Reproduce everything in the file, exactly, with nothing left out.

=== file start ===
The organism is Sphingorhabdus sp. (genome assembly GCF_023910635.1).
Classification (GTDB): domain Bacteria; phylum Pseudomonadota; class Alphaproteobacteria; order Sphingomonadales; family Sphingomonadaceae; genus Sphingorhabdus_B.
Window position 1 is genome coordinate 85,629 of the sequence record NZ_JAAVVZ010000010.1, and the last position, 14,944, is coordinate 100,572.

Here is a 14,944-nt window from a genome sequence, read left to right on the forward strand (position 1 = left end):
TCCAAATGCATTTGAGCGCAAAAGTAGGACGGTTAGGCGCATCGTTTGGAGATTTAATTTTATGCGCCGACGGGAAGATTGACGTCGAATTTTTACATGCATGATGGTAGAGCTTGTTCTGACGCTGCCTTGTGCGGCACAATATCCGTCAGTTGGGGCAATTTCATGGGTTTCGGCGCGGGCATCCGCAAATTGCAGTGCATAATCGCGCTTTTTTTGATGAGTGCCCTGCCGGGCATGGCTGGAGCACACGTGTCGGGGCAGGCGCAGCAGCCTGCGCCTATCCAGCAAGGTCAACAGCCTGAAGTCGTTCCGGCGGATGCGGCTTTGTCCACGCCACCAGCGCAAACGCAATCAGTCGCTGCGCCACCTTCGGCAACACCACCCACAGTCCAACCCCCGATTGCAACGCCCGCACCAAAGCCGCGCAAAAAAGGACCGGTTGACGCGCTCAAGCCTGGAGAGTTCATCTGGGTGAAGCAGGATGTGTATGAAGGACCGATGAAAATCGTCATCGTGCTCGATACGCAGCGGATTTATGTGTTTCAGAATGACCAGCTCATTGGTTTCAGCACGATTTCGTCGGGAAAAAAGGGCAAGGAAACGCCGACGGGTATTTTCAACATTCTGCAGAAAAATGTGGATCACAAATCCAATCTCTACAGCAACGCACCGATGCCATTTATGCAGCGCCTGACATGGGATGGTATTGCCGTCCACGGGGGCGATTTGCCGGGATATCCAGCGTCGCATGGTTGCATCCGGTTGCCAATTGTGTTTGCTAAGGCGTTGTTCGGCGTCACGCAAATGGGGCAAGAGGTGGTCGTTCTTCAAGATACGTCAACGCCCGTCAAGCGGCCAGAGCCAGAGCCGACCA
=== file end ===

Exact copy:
The organism is Sphingorhabdus sp. (genome assembly GCF_023910635.1).
Classification (GTDB): domain Bacteria; phylum Pseudomonadota; class Alphaproteobacteria; order Sphingomonadales; family Sphingomonadaceae; genus Sphingorhabdus_B.
Window position 1 is genome coordinate 85,629 of the sequence record NZ_JAAVVZ010000010.1, and the last position, 14,944, is coordinate 100,572.

Here is a 14,944-nt window from a genome sequence, read left to right on the forward strand (position 1 = left end):
TCCAAATGCATTTGAGCGCAAAAGTAGGACGGTTAGGCGCATCGTTTGGAGATTTAATTTTATGCGCCGACGGGAAGATTGACGTCGAATTTTTACATGCATGATGGTAGAGCTTGTTCTGACGCTGCCTTGTGCGGCACAATATCCGTCAGTTGGGGCAATTTCATGGGTTTCGGCGCGGGCATCCGCAAATTGCAGTGCATAATCGCGCTTTTTTTGATGAGTGCCCTGCCGGGCATGGCTGGAGCACACGTGTCGGGGCAGGCGCAGCAGCCTGCGCCTATCCAGCAAGGTCAACAGCCTGAAGTCGTTCCGGCGGATGCGGCTTTGTCCACGCCACCAGCGCAAACGCAATCAGTCGCTGCGCCACCTTCGGCAACACCACCCACAGTCCAACCCCCGATTGCAACGCCCGCACCAAAGCCGCGCAAAAAAGGACCGGTTGACGCGCTCAAGCCTGGAGAGTTCATCTGGGTGAAGCAGGATGTGTATGAAGGACCGATGAAAATCGTCATCGTGCTCGATACGCAGCGGATTTATGTGTTTCAGAATGACCAGCTCATTGGTTTCAGCACGATTTCGTCGGGAAAAAAGGGCAAGGAAACGCCGACGGGTATTTTCAACATTCTGCAGAAAAATGTGGATCACAAATCCAATCTCTACAGCAACGCACCGATGCCATTTATGCAGCGCCTGACATGGGATGGTATTGCCGTCCACGGGGGCGATTTGCCGGGATATCCAGCGTCGCATGGTTGCATCCGGTTGCCAATTGTGTTTGCTAAGGCGTTGTTCGGCGTCACGCAAATGGGGCAAGAGGTGGTCGTTCTTCAAGATACGTCAACGCCCGTCAAGCGGCCAGAGCCAGAGCCGACCA